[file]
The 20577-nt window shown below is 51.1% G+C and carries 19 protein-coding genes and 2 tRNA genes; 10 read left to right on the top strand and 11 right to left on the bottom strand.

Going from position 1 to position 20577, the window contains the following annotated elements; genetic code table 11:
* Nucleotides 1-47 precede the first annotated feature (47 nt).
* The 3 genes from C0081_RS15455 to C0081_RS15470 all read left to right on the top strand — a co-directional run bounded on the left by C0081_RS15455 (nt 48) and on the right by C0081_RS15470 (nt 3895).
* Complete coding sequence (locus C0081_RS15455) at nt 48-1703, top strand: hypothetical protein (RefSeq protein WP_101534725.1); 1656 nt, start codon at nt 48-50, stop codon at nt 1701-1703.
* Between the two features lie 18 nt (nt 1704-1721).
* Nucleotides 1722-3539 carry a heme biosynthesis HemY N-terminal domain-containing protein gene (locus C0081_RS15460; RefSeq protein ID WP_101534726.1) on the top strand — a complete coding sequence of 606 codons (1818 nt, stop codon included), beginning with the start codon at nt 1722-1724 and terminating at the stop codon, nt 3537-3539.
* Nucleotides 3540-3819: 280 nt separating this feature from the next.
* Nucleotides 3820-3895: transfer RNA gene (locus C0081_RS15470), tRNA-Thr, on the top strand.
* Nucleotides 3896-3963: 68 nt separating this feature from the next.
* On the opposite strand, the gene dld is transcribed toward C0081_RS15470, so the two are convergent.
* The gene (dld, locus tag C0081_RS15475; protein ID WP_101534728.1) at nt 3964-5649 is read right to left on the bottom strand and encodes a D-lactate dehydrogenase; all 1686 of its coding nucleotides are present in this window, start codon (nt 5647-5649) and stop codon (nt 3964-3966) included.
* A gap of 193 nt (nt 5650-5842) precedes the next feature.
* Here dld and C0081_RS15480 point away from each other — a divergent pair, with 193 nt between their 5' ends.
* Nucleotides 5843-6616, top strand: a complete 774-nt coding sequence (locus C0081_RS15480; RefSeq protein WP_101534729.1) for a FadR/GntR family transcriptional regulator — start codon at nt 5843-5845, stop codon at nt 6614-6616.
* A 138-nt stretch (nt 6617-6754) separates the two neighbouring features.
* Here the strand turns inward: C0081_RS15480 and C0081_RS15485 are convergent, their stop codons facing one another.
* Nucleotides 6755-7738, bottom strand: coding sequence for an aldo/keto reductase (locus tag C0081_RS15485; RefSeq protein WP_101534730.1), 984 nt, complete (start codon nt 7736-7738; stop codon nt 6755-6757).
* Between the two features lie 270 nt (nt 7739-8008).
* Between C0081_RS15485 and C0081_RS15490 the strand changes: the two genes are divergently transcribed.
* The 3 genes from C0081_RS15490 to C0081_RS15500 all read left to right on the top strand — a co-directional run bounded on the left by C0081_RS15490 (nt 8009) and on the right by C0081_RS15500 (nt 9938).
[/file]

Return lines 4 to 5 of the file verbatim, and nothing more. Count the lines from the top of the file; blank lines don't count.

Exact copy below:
* The 3 genes from C0081_RS15455 to C0081_RS15470 all read left to right on the top strand — a co-directional run bounded on the left by C0081_RS15455 (nt 48) and on the right by C0081_RS15470 (nt 3895).
* Complete coding sequence (locus C0081_RS15455) at nt 48-1703, top strand: hypothetical protein (RefSeq protein WP_101534725.1); 1656 nt, start codon at nt 48-50, stop codon at nt 1701-1703.